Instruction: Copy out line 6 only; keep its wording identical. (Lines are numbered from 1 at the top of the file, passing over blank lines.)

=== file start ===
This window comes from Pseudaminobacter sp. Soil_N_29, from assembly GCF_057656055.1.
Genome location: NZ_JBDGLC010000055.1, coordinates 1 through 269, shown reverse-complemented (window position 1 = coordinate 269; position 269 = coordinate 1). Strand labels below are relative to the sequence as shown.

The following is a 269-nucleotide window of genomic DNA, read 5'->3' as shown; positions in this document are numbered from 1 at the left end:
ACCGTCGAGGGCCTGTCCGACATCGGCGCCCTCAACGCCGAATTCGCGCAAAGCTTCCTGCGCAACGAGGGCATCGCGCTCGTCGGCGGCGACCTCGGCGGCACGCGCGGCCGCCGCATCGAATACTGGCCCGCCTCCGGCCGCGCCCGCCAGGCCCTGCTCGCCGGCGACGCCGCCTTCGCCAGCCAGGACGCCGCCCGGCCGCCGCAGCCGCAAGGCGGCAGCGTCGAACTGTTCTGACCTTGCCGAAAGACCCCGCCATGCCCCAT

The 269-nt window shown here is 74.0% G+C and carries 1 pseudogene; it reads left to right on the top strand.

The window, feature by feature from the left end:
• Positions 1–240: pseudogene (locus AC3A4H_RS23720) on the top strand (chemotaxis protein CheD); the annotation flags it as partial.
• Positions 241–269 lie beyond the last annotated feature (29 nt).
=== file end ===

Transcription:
The window, feature by feature from the left end: